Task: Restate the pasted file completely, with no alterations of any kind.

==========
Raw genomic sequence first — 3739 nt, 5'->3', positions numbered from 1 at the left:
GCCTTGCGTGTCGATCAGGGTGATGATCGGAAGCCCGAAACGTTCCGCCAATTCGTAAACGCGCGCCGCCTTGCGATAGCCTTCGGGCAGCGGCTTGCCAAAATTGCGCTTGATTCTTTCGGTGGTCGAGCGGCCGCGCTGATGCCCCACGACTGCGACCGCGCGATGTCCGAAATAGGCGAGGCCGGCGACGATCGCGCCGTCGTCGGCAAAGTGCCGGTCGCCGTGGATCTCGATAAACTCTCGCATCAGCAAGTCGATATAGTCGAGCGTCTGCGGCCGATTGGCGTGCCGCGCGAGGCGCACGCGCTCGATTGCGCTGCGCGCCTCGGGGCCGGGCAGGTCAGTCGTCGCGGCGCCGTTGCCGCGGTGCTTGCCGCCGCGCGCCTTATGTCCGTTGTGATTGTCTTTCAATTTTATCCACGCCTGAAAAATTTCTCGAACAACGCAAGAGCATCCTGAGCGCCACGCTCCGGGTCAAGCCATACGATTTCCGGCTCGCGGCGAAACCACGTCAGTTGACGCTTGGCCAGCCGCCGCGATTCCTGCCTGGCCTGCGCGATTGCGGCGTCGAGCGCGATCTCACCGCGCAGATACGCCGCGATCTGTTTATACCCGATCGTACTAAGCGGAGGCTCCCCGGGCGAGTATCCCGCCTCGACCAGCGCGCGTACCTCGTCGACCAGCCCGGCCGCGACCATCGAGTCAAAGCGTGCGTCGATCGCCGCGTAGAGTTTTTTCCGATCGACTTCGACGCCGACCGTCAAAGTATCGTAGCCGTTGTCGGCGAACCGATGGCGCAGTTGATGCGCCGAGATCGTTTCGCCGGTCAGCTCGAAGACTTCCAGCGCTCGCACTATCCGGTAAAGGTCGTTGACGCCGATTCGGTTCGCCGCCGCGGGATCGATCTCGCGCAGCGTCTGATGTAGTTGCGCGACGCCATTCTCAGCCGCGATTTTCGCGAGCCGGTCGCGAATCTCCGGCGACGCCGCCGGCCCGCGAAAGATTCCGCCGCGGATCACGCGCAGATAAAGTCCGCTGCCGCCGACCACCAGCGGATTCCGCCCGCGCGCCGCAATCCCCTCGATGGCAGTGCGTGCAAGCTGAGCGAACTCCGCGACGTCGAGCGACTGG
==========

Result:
Raw genomic sequence first — 3739 nt, 5'->3', positions numbered from 1 at the left:
GCCTTGCGTGTCGATCAGGGTGATGATCGGAAGCCCGAAACGTTCCGCCAATTCGTAAACGCGCGCCGCCTTGCGATAGCCTTCGGGCAGCGGCTTGCCAAAATTGCGCTTGATTCTTTCGGTGGTCGAGCGGCCGCGCTGATGCCCCACGACTGCGACCGCGCGATGTCCGAAATAGGCGAGGCCGGCGACGATCGCGCCGTCGTCGGCAAAGTGCCGGTCGCCGTGGATCTCGATAAACTCTCGCATCAGCAAGTCGATATAGTCGAGCGTCTGCGGCCGATTGGCGTGCCGCGCGAGGCGCACGCGCTCGATTGCGCTGCGCGCCTCGGGGCCGGGCAGGTCAGTCGTCGCGGCGCCGTTGCCGCGGTGCTTGCCGCCGCGCGCCTTATGTCCGTTGTGATTGTCTTTCAATTTTATCCACGCCTGAAAAATTTCTCGAACAACGCAAGAGCATCCTGAGCGCCACGCTCCGGGTCAAGCCATACGATTTCCGGCTCGCGGCGAAACCACGTCAGTTGACGCTTGGCCAGCCGCCGCGATTCCTGCCTGGCCTGCGCGATTGCGGCGTCGAGCGCGATCTCACCGCGCAGATACGCCGCGATCTGTTTATACCCGATCGTACTAAGCGGAGGCTCCCCGGGCGAGTATCCCGCCTCGACCAGCGCGCGTACCTCGTCGACCAGCCCGGCCGCGACCATCGAGTCAAAGCGTGCGTCGATCGCCGCGTAGAGTTTTTTCCGATCGACTTCGACGCCGACCGTCAAAGTATCGTAGCCGTTGTCGGCGAACCGATGGCGCAGTTGATGCGCCGAGATCGTTTCGCCGGTCAGCTCGAAGACTTCCAGCGCTCGCACTATCCGGTAAAGGTCGTTGACGCCGATTCGGTTCGCCGCCGCGGGATCGATCTCGCGCAGCGTCTGATGTAGTTGCGCGACGCCATTCTCAGCCGCGATTTTCGCGAGCCGGTCGCGAATCTCCGGCGACGCCGCCGGCCCGCGAAAGATTCCGCCGCGGATCACGCGCAGATAAAGTCCGCTGCCGCCGACCACCAGCGGATTCCGCCCGCGCGCCGCAATCCCCTCGATGGCAGTGCGTGCAAGCTGAGCGAACTCCGCGACGTCGAGCGACTGG